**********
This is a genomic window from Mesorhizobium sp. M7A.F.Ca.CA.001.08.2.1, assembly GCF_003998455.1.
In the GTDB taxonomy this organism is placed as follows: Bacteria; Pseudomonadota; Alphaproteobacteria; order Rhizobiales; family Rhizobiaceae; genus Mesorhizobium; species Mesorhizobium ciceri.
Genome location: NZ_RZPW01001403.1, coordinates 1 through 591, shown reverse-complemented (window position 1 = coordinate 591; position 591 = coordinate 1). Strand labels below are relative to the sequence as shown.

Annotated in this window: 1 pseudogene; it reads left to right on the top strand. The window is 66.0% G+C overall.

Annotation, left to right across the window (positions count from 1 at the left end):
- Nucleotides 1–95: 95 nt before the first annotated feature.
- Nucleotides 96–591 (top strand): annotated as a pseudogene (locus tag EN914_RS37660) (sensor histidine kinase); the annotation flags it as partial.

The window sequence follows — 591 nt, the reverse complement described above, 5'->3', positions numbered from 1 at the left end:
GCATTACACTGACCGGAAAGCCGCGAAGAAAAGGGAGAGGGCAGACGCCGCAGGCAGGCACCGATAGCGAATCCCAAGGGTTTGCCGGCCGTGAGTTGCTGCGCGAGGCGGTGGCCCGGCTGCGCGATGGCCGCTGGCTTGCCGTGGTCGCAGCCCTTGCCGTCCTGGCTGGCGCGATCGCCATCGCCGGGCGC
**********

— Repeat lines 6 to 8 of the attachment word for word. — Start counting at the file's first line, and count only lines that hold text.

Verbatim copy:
- Nucleotides 1–95: 95 nt before the first annotated feature.
- Nucleotides 96–591 (top strand): annotated as a pseudogene (locus tag EN914_RS37660) (sensor histidine kinase); the annotation flags it as partial.

The window sequence follows — 591 nt, the reverse complement described above, 5'->3', positions numbered from 1 at the left end: